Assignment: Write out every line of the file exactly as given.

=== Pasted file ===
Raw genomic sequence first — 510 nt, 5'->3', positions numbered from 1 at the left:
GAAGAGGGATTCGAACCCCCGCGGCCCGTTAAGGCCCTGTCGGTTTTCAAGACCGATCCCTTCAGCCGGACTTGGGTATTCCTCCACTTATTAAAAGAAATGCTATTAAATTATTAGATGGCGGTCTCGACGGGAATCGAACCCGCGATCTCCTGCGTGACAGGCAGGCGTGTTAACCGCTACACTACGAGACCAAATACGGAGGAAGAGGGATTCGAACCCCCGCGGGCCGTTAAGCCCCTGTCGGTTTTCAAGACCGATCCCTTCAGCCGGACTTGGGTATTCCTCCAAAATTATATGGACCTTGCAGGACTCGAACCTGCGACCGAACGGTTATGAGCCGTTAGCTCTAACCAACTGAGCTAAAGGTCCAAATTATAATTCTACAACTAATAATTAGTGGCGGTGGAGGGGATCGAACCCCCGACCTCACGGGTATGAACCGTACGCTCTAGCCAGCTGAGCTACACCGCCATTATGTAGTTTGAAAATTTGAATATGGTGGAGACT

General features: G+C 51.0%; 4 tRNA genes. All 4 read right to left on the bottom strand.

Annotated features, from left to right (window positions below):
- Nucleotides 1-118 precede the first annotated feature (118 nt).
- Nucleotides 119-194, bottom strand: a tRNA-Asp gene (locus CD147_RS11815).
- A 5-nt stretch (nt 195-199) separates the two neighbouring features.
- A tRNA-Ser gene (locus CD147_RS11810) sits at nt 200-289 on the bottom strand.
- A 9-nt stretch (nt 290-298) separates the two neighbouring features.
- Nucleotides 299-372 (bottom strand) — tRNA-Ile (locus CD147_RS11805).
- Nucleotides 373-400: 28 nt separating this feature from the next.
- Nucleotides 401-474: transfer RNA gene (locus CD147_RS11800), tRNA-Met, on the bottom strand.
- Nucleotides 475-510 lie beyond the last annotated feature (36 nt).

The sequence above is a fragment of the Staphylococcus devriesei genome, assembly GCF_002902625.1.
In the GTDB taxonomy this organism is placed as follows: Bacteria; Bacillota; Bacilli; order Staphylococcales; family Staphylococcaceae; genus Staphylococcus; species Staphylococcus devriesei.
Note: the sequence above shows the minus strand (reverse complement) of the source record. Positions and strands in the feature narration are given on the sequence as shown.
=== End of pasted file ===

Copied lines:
Raw genomic sequence first — 510 nt, 5'->3', positions numbered from 1 at the left:
GAAGAGGGATTCGAACCCCCGCGGCCCGTTAAGGCCCTGTCGGTTTTCAAGACCGATCCCTTCAGCCGGACTTGGGTATTCCTCCACTTATTAAAAGAAATGCTATTAAATTATTAGATGGCGGTCTCGACGGGAATCGAACCCGCGATCTCCTGCGTGACAGGCAGGCGTGTTAACCGCTACACTACGAGACCAAATACGGAGGAAGAGGGATTCGAACCCCCGCGGGCCGTTAAGCCCCTGTCGGTTTTCAAGACCGATCCCTTCAGCCGGACTTGGGTATTCCTCCAAAATTATATGGACCTTGCAGGACTCGAACCTGCGACCGAACGGTTATGAGCCGTTAGCTCTAACCAACTGAGCTAAAGGTCCAAATTATAATTCTACAACTAATAATTAGTGGCGGTGGAGGGGATCGAACCCCCGACCTCACGGGTATGAACCGTACGCTCTAGCCAGCTGAGCTACACCGCCATTATGTAGTTTGAAAATTTGAATATGGTGGAGACT

General features: G+C 51.0%; 4 tRNA genes. All 4 read right to left on the bottom strand.

Annotated features, from left to right (window positions below):
- Nucleotides 1-118 precede the first annotated feature (118 nt).
- Nucleotides 119-194, bottom strand: a tRNA-Asp gene (locus CD147_RS11815).
- A 5-nt stretch (nt 195-199) separates the two neighbouring features.
- A tRNA-Ser gene (locus CD147_RS11810) sits at nt 200-289 on the bottom strand.
- A 9-nt stretch (nt 290-298) separates the two neighbouring features.
- Nucleotides 299-372 (bottom strand) — tRNA-Ile (locus CD147_RS11805).
- Nucleotides 373-400: 28 nt separating this feature from the next.
- Nucleotides 401-474: transfer RNA gene (locus CD147_RS11800), tRNA-Met, on the bottom strand.
- Nucleotides 475-510 lie beyond the last annotated feature (36 nt).

The sequence above is a fragment of the Staphylococcus devriesei genome, assembly GCF_002902625.1.
In the GTDB taxonomy this organism is placed as follows: Bacteria; Bacillota; Bacilli; order Staphylococcales; family Staphylococcaceae; genus Staphylococcus; species Staphylococcus devriesei.
Note: the sequence above shows the minus strand (reverse complement) of the source record. Positions and strands in the feature narration are given on the sequence as shown.